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Less Braveheart and more AC/DC: The Scottish bagpipers turning the genre on its head

The Bagpipers hail from Scotland
Gold Crown Photography
The Bagpipers hail from Scotland

The Red Hot Chilli Pipers are playing live in Ventura County on Saturday.

They have the tartan kilts…and the sets of bagpipes, but that’s about as traditional as it gets at a show by the Red Hot Chilli Pipers. Yes, PIPERS.

"We had the name 22 years ago and it was tongue in cheek Scottish humor. We had no idea when we done that, that in 20 years time we will be playing in the city, sometimes the same venues and the same festivals as the actual Red Hot Chili Peppers," explains Willie Armstrong, the musical director from the Red Hot Chilli Pipers.

"One last year it was a daughter - and her mother got a package to see, as she thought, the Red Hot Chili Peppers, and it turns out it was us! But then it came from the show and they utterly embraced it and enjoy themselves so much. That's the thing went viral, so much so that the [Red Hot Chili] Peppers got involved and they gave them tickets for one of their shows."

The Red Hot Chilli Pipers are playing live at the Thousand Oaks Performing Arts Center on Saturday May 4
The Red Hot Chilli Pipers
The Red Hot Chilli Pipers are playing live at the Thousand Oaks Performing Arts Center on Saturday May 4

This time, the Pipers are bringing their unique musical show of rock, pop and the occasional tear-jerker to Thousand Oaks.

"It's not a concert. It's not a gig. It's as a show. So we'll get dancers, we've got the best musicians in Scotland - they're all got Academy degrees - and we take the audience on a journey. So we'll have them all clapping on their feet, . And the bagpipes are quite an emotive instrument, so we can have them crying in the aisles and the next minute we'll have them jumping up, clapping, stomping and dancing," said Armstrong.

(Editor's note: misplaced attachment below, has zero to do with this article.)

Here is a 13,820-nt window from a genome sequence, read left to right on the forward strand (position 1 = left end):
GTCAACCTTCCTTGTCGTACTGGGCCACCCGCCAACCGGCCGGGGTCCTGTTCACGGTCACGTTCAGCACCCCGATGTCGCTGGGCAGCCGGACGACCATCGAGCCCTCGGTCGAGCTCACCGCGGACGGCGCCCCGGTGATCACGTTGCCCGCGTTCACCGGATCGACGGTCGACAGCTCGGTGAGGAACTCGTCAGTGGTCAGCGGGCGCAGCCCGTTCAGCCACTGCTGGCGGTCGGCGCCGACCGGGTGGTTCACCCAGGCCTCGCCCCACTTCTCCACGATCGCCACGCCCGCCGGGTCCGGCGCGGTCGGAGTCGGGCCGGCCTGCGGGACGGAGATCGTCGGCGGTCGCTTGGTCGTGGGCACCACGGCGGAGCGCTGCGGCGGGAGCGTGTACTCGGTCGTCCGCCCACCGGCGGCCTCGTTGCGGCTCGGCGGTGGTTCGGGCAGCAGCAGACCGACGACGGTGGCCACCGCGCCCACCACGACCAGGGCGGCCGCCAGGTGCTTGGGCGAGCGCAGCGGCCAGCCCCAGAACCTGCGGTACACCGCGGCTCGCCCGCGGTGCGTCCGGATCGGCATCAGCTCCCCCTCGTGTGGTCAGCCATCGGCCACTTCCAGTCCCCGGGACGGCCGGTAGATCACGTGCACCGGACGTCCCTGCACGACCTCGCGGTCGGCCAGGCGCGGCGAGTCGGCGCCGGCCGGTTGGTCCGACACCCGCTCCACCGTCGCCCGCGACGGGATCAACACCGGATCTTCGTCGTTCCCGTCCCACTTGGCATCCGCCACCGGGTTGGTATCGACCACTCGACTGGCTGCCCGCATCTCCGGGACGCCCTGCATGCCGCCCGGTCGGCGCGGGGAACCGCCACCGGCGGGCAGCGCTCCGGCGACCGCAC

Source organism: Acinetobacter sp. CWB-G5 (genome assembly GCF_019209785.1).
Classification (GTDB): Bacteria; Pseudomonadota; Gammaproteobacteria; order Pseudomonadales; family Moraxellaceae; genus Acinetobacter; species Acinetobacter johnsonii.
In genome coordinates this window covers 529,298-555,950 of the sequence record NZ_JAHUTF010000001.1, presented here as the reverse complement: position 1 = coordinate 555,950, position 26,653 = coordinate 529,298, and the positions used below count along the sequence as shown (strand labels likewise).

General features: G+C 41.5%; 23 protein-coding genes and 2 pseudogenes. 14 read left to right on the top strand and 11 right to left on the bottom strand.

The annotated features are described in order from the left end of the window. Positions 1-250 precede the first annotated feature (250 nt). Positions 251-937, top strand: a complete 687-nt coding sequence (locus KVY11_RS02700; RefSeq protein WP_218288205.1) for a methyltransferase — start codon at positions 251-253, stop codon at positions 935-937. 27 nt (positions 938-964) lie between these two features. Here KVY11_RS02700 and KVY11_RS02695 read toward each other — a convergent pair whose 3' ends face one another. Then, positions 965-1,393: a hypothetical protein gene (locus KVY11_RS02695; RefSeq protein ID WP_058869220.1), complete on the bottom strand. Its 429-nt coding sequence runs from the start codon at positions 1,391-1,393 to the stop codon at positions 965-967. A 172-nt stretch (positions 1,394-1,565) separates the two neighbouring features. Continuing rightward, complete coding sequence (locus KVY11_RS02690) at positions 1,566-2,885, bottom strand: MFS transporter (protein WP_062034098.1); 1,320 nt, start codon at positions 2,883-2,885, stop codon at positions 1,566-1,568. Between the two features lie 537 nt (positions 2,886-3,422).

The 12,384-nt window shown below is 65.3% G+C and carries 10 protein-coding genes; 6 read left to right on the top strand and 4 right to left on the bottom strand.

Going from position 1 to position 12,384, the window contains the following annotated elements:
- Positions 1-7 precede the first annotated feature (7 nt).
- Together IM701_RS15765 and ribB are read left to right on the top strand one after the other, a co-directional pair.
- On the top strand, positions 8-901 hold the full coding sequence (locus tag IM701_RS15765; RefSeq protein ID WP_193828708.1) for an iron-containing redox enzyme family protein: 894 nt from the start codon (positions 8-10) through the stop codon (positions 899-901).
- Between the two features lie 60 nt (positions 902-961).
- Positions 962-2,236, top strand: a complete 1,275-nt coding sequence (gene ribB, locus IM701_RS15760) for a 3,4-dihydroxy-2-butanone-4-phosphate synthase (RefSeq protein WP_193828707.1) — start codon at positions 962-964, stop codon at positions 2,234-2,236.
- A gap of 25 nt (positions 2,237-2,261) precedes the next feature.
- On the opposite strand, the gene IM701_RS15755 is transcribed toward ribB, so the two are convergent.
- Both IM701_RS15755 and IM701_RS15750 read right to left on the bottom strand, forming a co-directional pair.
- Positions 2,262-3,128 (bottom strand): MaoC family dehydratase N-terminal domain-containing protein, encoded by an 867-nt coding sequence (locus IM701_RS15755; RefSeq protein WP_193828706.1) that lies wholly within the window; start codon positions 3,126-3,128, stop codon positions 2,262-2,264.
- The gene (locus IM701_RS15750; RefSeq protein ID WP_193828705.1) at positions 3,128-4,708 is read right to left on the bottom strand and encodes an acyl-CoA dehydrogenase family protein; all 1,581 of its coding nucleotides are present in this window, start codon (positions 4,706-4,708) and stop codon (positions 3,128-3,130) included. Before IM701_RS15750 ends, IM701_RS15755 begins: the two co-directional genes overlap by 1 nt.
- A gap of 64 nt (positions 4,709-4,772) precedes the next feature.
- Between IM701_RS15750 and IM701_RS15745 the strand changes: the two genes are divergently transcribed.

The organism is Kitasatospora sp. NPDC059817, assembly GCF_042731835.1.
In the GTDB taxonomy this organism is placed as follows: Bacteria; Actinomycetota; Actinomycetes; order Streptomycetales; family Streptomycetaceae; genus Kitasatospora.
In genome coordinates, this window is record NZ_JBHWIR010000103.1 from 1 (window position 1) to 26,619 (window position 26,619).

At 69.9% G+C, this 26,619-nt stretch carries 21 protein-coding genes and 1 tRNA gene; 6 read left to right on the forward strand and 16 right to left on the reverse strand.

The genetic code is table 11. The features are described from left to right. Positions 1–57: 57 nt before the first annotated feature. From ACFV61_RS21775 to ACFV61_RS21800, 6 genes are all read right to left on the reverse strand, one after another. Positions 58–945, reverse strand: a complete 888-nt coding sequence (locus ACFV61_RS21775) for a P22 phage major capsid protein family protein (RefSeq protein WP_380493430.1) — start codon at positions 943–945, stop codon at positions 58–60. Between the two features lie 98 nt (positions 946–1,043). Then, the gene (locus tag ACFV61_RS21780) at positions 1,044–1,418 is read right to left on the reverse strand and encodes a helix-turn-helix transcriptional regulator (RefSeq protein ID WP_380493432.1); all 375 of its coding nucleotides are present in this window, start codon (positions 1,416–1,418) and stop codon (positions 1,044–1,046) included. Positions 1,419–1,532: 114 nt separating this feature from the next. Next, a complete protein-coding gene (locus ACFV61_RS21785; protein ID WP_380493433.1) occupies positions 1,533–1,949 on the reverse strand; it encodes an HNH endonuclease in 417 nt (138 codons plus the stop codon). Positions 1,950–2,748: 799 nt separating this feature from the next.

Armstrong says that mastering playing the bagpipes isn't easy.

"So basically here you've got a bag under your left arm and this allows a reservoir of air - and people think that you need to have big lungs to play bagpipes, but that's not really the case. What you need to have is a big left arm because that's where you control the flow of air through your reeds, and you just top that up using your lungs and your mouth," he said.

"It's like rubbing your belly and tapping the top of your head. And that takes a lot of getting used to," he said.

He’d had time to get used to it - Armstrong has been playing the bagpipes since he was a young kid growing up in Glasgow, Scotland.

"My grandfather was a bagpipe player during the Second World War, and I used to love hearing my grandfather playing his pipes and I took it up when I was seven, and I've been doing it constantly since I was a wee boy," he said.

"Quite a lot of the bagpipes I hear, I would probably say 80%, are wildly out of tune. And that's why you always hear this thing, 'Oh, I heard bagpipes getting played and it sounded like a cat being strangled'. And I think, 'Well, if you play them out of tune, it sounds exactly like a cat being strangled," he said.

"The thing is, you have to stay away from bagpipe karaoke," says Armstrong of their show. He says they don't aim to keep it simple, but to provide an assault on the senses for their audience, going between rock tunes and traditional music.

So while they’re truly Scottish when it comes to their music, there's no word on whether that extends to their kilts.

"What we wear underneath our kilts is the future of Scotland," laughs Armstrong.

The Red Hot Chilli Pipers play Thousand Oaks Performing Arts Center on Saturday May 4.

Caroline joined KCLU in October 2020. She won LA Press Club's Audio Journalist of the Year Award in 2022 and 2023.

Since joining the station she's won 10 Golden Mike Awards, 5 Los Angeles Press Club Awards, 2 National Arts & Entertainment Awards and a Regional Edward R. Murrow Award for Excellence in Writing.

She started her broadcasting career in the UK, in both radio and television for BBC News, 95.8 Capital FM and Sky News and was awarded the Prince Philip Medal for her services to radio and journalism in 2007.

She has lived in California for eleven years and is both an American and British citizen - and a very proud mom to her daughter, Elsie.